It’s hard to imagine “Summer and Smoke“ in better shape. Rebecca Frecknall’s spare staging takes a lesser Tennessee Williams play and reveals the great drama at its core — a devastating fable of half-requited love, missed moments and the ways we waste what little life we get. Transferring from the Almeida to the West End, it boasts it two phenomenal performances at its heart: Patsy Ferran is a quiver of anxiety as Alma; Matthew Needham’s John, a river of despair. You will them together, knowing full well they’re bound to tear each other apart. It’s agonizing to watch.
From its first arresting image — Ferran, spotlit, gasping for breath — “Summer and Smoke” never lets up. So much so that, on this evidence, it’s hard to fathom why it isn’t routinely considered among Williams’ best work. Frecknall makes the case for it by zooming right in, blurring its background. Her supporting cast play several parts each, more as archetypes than individuals — mothers and fathers, lovers and gossips — and as the small-town community starts to recede, the play’s full focus falls on its central pair: a brittle Southern belle and a beast of a bloke. That’s the Williams way, the formula he tweaks in play after play: Stanley and Blanche; Maggie and Brick; Laura and the Gentleman Caller who shatters her heart. Distilled, “Summer and Smoke” becomes a shot of Tennessee, neat.
Alma Winemiller is besotted with the boy next door, Doctor John Buchanan. She’s a fragile soul, a minister’s daughter whose mother has lost her mind, and he’s very much not, a doctor’s son who has taken to drink. Raised in a spiritual household, Alma (Spanish for soul) is unworldly, a pure-voiced singing teacher who’s too delicate for life. John, by stark contrast, is drawn to earthly pleasures: to abandon, to lust, to cruelty and, in spite of his baser instincts, to Alma. Her sweetness seems a salvo to his depressive self-destruction, but he can’t help himself. The more she dotes, the more viciously he swats her away — the fly to his wanton boy.
The pair couldn’t be more perfectly cast. Ferran’s mousy as Alma; Needham is wolfish as John. She’s always on tip-toes and he’s always at heel. Gulping down air and hiccupping up nervous giggles, Ferran wears her heart on her sleeve, so that everything she feels flickers, very visibly, across her face. John, watchful, circles her like a coyote stalking easy prey. You’re never quite sure what he’s up to or whether he’s sincere. He’s caring one second, a devoted doctor, then vicious the next, and Ferran’s Alma, “always mystified and amazed by unprovoked malice,” is too trusting not to get hurt time and again.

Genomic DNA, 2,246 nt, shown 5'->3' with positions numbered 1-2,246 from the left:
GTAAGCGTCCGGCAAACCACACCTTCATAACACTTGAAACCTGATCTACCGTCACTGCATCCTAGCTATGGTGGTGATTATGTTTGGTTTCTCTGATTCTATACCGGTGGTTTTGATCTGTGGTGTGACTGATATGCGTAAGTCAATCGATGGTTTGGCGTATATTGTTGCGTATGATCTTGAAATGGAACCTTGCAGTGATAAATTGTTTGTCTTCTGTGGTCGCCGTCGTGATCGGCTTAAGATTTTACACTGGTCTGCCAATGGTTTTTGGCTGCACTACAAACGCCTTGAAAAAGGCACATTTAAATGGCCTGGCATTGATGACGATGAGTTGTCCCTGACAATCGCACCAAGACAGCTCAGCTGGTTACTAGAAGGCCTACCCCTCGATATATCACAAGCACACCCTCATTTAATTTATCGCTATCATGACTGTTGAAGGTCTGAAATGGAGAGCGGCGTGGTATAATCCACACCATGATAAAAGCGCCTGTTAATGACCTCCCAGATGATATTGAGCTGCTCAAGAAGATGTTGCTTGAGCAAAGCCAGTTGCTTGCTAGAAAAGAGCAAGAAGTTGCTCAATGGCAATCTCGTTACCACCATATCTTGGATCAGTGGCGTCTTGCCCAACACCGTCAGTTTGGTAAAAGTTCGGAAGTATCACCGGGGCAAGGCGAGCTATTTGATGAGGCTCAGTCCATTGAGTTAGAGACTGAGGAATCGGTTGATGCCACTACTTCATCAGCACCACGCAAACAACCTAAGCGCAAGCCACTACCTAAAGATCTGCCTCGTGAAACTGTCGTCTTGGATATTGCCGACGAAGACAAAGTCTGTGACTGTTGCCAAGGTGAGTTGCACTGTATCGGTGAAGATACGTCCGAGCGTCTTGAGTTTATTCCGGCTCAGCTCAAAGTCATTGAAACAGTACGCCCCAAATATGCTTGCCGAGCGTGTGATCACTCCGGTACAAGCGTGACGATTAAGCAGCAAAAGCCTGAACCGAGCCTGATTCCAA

That’s the awful tragedy — two people bound together by a love that can’t come to bear, destined to ruin one another on repeat. Emphasizing the eternity invoked in Williams’ script with metronomes ticking and hymns floating overhead, Frecknall elevates their relationship to a metaphysical affair. Alma and John become opposing forces, two sides of human nature: light and dark, saint and sinner, spirit and flesh. But it remains, absolutely, a human drama. Ferran and Needham make you care deeply for the pair, whatever their wounds and their flaws.
Fittingly for a play that pits beauty against desire, it looks ravishing. Tom Scutt’s spare design encircles the stage with seven upright pianos, their casings open, their guts on show. As the company score the action live, sometimes with tinkles, sometimes tumbles of notes, the atmosphere’s spine-tingling. From these mechanical objects, beautiful sounds spring — a direct rebuttal to John’s reductive view that sees only bodies and leaves no room for souls.
Instead, everything pulls in two directions: godliness and devilry, darkness and light. Scutt’s semi-circlular stage suggests a cockfighting ring, even as the bare bricks behind it rise up like cathedral walls. Lee Curran’s lighting thickens the air with heavy golden hues and deep southern heat, but cuts across it with shafts of crisp, cold white light. It’s as if light and dark were doing battle overhead as two opposites attract, only to repel one another again and again.